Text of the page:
As it was, Chernobyl ranks as one of the greatest disasters of our lifetimes. It was nearly the biggest catastrophe of all time.
Since the 1980s, as a society, we seem to have tired of nuclear paranoia. Atomic power is an important source of sustainable energy. But humankind retains the capacity to destroy itself. The derelict no-go zone around Chernobyl — encompassing some 2,600 square kilometres — sits in permanent silence as eerie proof of our proneness for self-destruction, a reminder of humanity’s ability to obliterate its own habitat.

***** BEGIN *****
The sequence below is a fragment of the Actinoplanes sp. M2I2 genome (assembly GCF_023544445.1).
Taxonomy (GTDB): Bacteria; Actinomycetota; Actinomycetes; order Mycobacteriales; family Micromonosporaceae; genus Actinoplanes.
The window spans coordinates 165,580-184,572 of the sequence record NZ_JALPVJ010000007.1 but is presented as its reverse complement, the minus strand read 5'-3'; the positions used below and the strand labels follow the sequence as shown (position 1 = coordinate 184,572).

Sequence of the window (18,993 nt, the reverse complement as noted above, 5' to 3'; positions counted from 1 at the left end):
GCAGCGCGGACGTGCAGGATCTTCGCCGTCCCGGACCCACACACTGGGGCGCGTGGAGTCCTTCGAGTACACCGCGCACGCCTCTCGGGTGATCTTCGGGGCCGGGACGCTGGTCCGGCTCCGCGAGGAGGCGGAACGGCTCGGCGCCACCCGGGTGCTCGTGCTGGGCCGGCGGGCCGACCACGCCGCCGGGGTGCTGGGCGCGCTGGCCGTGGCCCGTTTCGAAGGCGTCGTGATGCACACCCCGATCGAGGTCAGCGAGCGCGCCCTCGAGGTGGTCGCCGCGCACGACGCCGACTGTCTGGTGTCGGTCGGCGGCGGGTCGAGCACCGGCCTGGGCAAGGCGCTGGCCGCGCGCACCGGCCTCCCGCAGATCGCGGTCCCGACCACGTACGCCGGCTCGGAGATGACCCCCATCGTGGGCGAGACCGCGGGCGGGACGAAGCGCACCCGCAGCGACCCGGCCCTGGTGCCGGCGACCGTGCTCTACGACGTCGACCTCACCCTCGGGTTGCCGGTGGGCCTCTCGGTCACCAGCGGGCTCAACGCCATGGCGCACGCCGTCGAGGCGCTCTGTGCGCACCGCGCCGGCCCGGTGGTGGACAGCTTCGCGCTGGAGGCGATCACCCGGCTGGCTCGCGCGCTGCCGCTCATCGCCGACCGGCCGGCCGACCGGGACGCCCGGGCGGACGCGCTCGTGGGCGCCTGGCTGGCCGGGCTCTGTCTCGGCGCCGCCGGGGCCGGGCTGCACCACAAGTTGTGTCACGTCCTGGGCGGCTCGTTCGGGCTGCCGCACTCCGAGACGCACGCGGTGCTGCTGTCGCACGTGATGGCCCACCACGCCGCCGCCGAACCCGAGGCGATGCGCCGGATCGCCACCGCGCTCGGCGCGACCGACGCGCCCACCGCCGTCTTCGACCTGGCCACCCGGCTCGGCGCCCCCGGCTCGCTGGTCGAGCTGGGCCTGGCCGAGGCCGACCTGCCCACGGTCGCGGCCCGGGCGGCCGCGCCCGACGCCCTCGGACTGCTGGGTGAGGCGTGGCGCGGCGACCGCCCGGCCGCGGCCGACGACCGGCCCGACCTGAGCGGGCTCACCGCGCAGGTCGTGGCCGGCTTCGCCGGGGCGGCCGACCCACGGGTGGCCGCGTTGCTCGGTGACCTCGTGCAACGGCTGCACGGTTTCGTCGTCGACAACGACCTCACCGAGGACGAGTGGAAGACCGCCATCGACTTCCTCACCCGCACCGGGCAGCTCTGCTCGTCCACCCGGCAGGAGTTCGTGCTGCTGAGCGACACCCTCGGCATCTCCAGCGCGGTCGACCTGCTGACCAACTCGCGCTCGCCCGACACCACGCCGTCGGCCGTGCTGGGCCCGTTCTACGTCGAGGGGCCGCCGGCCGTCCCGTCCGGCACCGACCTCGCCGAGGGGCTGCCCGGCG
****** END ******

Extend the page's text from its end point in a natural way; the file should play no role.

As the world now wrestles with a global pandemic (and in many respects makes a mess of its response), now is not the time to forget the power imbalance that exists between humankind and nature. Like it or not, some challenges just exceed the capacity of human ingenuity.
Events of even a single day can expose us to collective mortal danger. A botched response can truly upend our normality — for years, and perhaps centuries, to come.